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FINANCIAL STRESS AND SPENDING
DEFINING FINANCIAL STRESS
A household can be said to be in financial stress if they experience four or more indicators of financial stress within a 12 month period. There are two types of financial stress indicators: financial stress experiences and missing out experiences.
Financial stress experiences
Missing out experiences
FINANCIAL STRESS AND HOUSEHOLD CHARACTERISTICS
In 2015-16, 15% of Australian households (approximately 1.3 million) met this criterion for financial stress. As in previous years, the most commonly reported indicators of financial stress were the inability to afford a holiday for at least one week a year (23%), followed by an inability to afford a night out once a fortnight (17%).
Households in financial stress tended to be lone person households (28%) or couple families with dependent children (26%). They were more likely to be renting (57%) compared with those who did not report experiencing financial stress (21%). The majority of households in financial stress relied on either employee income (45%) or government pensions and allowances as their main source of income (48%). In comparison, 17% of households who did not experience financial stress derived their main source of income from government pensions and allowances. Households in financial stress also tended to be younger than those who did not experience financial stress, and than the national average (51 years). The average age of the household reference person was 49 years for households in financial stress, compared with 53 years for those not in financial stress.
Changes in the age profile of Australian households may help to explain longer term changes to financial stress. From 2003-04, the number of Australian households headed by someone 65 years or over increased by 40%, whilst the number of households headed by someone aged 15 to 24 decreased by 15%. Similarly, from 2009-10 to 2015-16, the number of households headed by someone 65 years or over increased by 23%, whilst the number of households headed by someone aged 15 to 24 decreased by 12%.
Since 2003-04, the proportion of households who did not report experiencing any indicators of financial stress has steadily increased.
Graph 1 - PROPORTION OF HOUSEHOLDS REPORTING FINANCIAL STRESS INDICATORS, 2003-04 to 2015-16
Source(s): Household Expenditure Survey, various years
DEFINING LOW, MIDDLE AND HIGH INCOME HOUSEHOLDS
Equivalised disposable household income (EDHI) provides an indicator of household incomes after taking into account personal income tax and household size and composition.
In this section, the spending patterns of households with different income are compared. For this comparison:
FINANCIAL STRESS AND SPENDING BY LOW, MIDDLE AND HIGH INCOME HOUSEHOLDS
While financial stress does not necessarily imply that a household has low income, households with less resources, and therefore less spending power, are more likely to report experiencing financial stress. In 2015-16, 61% of households in the lowest income group reported at least one indicator of financial stress in the past 12 months. In comparison, 44% of middle income households and 14% of households in the highest income group reported at least one indicator of financial stress.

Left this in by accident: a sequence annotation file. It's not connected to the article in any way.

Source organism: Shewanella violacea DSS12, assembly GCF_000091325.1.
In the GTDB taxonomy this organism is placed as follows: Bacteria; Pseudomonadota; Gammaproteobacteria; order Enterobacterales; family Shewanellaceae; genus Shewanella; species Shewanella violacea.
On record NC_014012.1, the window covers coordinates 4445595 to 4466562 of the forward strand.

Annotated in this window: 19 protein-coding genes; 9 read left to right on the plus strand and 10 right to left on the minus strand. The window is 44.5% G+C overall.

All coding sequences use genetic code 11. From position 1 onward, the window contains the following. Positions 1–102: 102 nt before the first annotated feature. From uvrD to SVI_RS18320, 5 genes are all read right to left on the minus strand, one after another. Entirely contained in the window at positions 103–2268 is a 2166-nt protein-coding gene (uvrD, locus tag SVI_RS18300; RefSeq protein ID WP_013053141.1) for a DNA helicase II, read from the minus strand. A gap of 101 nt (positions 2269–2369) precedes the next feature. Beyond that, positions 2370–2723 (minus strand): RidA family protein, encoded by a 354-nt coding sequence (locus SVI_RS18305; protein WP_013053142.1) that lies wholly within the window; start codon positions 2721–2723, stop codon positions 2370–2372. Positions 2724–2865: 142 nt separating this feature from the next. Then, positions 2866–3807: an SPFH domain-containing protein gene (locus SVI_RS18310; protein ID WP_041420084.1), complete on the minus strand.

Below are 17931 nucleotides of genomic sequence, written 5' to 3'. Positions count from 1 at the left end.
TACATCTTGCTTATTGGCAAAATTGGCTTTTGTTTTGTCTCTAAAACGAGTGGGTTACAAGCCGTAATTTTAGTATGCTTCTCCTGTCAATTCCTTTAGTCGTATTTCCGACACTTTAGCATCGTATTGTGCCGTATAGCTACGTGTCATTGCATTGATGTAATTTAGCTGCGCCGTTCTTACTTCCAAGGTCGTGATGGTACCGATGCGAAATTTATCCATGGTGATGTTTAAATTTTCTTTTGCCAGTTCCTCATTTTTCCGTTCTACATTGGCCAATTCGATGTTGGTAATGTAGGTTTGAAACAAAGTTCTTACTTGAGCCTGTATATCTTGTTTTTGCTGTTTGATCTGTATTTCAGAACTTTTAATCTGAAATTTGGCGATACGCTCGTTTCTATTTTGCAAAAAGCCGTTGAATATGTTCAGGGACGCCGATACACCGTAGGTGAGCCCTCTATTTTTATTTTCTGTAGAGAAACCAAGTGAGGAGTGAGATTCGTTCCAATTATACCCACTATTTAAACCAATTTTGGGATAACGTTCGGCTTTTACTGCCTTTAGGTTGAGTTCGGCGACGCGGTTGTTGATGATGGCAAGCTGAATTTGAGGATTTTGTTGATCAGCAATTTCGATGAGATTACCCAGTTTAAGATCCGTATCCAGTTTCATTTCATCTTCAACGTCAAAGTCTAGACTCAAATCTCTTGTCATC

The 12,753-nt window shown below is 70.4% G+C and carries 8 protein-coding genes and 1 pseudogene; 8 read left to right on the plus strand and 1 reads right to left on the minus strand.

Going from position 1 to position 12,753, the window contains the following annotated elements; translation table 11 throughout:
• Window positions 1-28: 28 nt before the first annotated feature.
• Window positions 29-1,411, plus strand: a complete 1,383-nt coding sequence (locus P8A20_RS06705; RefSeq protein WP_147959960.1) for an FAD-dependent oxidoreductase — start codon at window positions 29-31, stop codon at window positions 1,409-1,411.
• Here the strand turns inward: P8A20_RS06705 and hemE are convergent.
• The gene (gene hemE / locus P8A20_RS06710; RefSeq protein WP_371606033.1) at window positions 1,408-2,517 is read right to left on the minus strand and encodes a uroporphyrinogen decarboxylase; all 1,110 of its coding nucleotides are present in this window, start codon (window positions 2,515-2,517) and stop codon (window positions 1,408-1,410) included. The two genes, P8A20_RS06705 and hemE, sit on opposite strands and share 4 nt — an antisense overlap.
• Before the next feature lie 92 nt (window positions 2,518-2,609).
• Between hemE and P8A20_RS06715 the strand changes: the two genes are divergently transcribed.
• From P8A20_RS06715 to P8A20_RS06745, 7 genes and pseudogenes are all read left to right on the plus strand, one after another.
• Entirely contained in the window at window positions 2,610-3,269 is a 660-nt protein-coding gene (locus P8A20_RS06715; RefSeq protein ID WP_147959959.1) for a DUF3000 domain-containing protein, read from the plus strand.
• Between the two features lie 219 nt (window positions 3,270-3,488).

Graph 2 - PROPORTION OF HOUSEHOLDS REPORTING FINANCIAL STRESS INDICATORS, by adjusted low(a), middle and high EDHI quintiles, 2015-16
Footnote(s): (a) Excludes the first and second percentiles
Source(s): Household Expenditure Survey, 2015-16
FINANCIAL STRESS AND BASIC/DISCRETIONARY SPENDING
A key element of people's living standards is the amount of discretion they have in their spending on goods and services to meet their needs. In 2015-16, households reporting no financial stress indicators spent on average $1,561 per week on goods and services, whilst households in financial stress spent $978 per week.
The amount and proportion of weekly spending that households put towards basic versus discretionary expenditure also tends to be related to financial stress. Basic spending includes the key items essential to living (housing, food, fuel and power, medical and health care, and transport), while 'discretionary' spending refers to all other items which may still contribute to the household's standard of living.
In 2015-16, the amount that households spent per week on both basic and discretionary goods and services tended to decrease with increasing financial stress. Households with no indicators of financial stress spent on average $900 per week on basic categories, whilst households in financial stress spent $637. Likewise, households who did not experience an indicator financial stress spent an average of $659 per week on discretionary expenditure, and households in financial stress spent $339.
Not only does the amount spent per week on basic and discretionary goods and services tend to decrease with increasing financial stress, but the proportion spent on basic compared to discretionary expenditure also tends to decrease. Households in financial stress spent on average 65% of their weekly spending on basic goods and services and 35% on discretionary. In comparison, households with no stress indicators tended to spend proportionally less on basic (58%) and more on discretionary expenditure (42%).
Graph 3 - AVERAGE WEEKLY HOUSEHOLD SPENDING ON BASIC AND DISCRETIONARY GOODS AND SERVICES, by number of reported financial stress indicators, 2015-16
Source(s): Household Expenditure Survey, 2015-16
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